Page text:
1

The man page for tr(1) says:

       tr - translate or delete characters

SYNOPSIS
       tr [OPTION]... SET1 [SET2]

DESCRIPTION
       Translate, squeeze, and/or delete characters from standard input, writing to standard output.

So as far as I can tell, that means that it takes "\n" and then replaces it with "\n" [which means nothing gets changed].

But that does not explain why doing ls | tr '\n' '\n' has the following effect:

 $ ls 
 Documents   Downloads   Git   Music   Pictures  '#recycle'   Videos
2019-Dec-24 07:28:44 PM modernNeo:modernNeo-debian/home/modernNeo
 $ ls | tr "\n" "\n"
Documents
Downloads
Git
Music
Pictures
#recycle
Videos
7
  • 7
    Because ls works diferently when feeding a pipe.
    – user232326
    Commented Dec 25, 2019 at 3:40
  • can you elaborate please?
    – modernNeo
    Commented Dec 25, 2019 at 3:41
  • 2
  • 3
    Try ls | cat.
    – user232326
    Commented Dec 25, 2019 at 3:52
  • 1
    I see now. i thought it was because tr was doing something funny but it is ls which is behaving oddly. thanks all
    – modernNeo
    Commented Dec 25, 2019 at 3:58

1 Answer 1

3

The output of the ls utility may differ depending on whether the output is being written directly to a terminal, or to a pipe.

You will get the same behaviour as with tr '\n' \n' if you use cat:

$ ls
file-00 file-01 file-02 file-03 file-04 file-05 file-06 file-07 file-08 file-09
$ ls | cat
file-00
file-01
file-02
file-03
file-04
file-05
file-06
file-07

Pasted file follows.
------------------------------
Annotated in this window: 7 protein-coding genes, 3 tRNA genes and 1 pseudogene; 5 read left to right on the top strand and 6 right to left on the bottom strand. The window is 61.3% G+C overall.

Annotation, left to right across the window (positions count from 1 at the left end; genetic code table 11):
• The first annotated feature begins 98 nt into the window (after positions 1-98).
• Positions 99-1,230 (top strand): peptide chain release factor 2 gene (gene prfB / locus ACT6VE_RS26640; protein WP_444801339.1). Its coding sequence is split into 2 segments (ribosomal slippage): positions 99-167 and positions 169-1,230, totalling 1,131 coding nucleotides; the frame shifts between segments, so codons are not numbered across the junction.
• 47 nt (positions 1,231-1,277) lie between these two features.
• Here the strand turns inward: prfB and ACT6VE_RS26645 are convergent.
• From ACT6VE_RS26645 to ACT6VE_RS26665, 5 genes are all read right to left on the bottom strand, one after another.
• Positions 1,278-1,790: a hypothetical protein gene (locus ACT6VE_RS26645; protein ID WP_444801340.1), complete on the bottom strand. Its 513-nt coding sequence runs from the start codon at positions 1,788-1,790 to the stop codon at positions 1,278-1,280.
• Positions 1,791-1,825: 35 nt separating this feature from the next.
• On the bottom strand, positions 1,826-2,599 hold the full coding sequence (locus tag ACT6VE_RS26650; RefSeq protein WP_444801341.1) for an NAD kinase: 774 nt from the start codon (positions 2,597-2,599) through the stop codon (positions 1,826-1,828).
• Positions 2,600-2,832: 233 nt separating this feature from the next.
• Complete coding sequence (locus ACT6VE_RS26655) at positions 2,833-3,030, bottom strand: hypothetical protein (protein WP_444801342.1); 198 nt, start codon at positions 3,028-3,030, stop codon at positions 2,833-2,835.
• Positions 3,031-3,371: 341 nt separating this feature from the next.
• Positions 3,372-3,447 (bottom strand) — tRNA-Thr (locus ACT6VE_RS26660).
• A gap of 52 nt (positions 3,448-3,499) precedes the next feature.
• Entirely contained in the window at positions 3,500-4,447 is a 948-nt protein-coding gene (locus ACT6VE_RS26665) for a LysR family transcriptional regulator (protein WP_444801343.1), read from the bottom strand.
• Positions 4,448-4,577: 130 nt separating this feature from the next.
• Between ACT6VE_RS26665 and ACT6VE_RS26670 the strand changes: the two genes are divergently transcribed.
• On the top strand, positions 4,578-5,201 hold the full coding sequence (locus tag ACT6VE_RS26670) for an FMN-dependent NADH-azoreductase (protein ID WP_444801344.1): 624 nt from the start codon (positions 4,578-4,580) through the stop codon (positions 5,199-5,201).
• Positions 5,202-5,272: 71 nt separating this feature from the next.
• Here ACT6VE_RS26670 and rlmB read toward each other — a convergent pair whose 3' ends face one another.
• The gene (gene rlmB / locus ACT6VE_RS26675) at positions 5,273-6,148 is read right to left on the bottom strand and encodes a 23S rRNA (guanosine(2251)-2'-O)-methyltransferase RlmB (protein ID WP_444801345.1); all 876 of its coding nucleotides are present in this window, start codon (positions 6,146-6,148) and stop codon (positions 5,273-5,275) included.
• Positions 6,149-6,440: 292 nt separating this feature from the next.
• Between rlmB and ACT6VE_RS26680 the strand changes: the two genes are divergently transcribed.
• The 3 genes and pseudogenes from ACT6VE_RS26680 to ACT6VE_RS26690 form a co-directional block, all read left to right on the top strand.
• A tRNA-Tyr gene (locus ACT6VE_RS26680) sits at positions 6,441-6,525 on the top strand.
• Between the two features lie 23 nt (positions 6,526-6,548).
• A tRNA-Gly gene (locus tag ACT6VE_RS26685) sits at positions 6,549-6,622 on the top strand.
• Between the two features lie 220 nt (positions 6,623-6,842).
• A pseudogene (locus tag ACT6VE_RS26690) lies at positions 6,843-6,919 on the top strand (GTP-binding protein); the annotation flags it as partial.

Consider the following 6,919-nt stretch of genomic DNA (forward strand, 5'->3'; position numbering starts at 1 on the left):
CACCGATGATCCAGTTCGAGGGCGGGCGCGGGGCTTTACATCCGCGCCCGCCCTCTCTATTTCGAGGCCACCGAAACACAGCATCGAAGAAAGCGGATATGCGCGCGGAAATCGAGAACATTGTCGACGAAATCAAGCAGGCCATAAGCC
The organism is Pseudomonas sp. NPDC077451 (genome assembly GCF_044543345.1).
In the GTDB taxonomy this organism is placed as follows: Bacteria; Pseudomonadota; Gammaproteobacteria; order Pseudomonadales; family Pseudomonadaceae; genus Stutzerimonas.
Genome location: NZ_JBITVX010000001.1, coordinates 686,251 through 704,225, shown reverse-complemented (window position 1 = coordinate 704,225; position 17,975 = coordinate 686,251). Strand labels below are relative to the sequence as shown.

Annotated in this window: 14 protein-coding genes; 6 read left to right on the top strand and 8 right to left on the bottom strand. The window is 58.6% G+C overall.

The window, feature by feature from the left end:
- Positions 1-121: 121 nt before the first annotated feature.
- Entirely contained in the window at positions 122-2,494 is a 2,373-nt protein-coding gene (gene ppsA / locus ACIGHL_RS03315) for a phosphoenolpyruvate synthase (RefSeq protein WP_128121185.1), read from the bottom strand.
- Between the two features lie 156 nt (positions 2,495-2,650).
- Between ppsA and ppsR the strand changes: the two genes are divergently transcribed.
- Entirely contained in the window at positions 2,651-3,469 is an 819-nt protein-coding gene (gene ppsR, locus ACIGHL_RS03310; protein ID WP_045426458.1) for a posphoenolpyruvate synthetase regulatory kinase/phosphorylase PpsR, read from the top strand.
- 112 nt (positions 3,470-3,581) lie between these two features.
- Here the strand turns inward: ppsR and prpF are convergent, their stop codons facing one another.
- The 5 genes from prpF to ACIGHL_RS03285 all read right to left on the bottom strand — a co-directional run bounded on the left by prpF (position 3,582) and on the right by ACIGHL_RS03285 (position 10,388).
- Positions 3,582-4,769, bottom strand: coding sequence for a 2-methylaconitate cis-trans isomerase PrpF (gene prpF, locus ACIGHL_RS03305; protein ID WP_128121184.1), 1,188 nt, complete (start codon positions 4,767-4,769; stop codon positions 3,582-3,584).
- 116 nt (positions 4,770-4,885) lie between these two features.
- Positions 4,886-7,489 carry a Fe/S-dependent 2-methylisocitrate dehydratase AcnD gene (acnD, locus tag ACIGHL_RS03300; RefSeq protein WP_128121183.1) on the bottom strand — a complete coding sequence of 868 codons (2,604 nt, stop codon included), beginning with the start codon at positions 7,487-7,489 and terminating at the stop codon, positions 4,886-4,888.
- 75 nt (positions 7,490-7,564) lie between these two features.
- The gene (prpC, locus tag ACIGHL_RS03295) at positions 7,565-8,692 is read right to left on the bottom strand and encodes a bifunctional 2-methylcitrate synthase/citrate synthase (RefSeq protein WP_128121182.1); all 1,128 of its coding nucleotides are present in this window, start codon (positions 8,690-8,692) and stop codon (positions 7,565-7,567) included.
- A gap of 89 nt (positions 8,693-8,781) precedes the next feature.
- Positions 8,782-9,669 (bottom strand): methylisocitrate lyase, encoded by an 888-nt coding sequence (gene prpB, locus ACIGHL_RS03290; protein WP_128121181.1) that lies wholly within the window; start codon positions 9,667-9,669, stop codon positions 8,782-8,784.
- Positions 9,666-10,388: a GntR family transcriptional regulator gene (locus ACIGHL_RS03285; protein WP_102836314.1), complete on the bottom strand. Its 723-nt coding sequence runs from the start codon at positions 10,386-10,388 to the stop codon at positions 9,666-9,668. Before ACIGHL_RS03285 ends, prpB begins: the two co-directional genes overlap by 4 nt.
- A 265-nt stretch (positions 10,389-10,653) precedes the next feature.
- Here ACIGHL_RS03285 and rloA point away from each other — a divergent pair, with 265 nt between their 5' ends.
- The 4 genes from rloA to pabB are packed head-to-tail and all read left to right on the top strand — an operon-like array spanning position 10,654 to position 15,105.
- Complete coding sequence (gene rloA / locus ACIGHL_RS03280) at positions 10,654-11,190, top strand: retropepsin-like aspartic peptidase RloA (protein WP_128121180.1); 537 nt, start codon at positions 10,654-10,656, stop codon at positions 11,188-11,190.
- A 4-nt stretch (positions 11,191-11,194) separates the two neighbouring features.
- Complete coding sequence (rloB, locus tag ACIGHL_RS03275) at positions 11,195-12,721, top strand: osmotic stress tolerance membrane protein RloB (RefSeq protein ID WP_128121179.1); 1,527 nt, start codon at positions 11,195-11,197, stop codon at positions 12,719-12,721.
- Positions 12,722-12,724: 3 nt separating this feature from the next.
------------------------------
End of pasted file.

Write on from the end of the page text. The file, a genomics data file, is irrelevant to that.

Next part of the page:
file-08
file-09

This behaviour, listing one file per line, is the default output of ls described by the POSIX standard for this utility:

The default format shall be to list one entry per line to standard output; the exceptions are to terminals or when one of the -C, -m, or -x options is specified. If the output is to a terminal, the format is implementation-defined.

You will also notice the single quotes around your #recycle filename "disappearing" when the output is filtered through a pipe. In fact, these were never part of the filename, but just the way GNU ls decided to render the name when outputting it to a terminal (based on what characters the name contains; the # is considered "special"). The single quoted name and the output in columns is an "implementation-defined format" permitted by the standard when the output is going to terminal.

Replacing the pipe with a redirection to a file (or to a process substitution in shells that supports these) would also make ls format its output in the "default format", with each filename delimited by a newline character.

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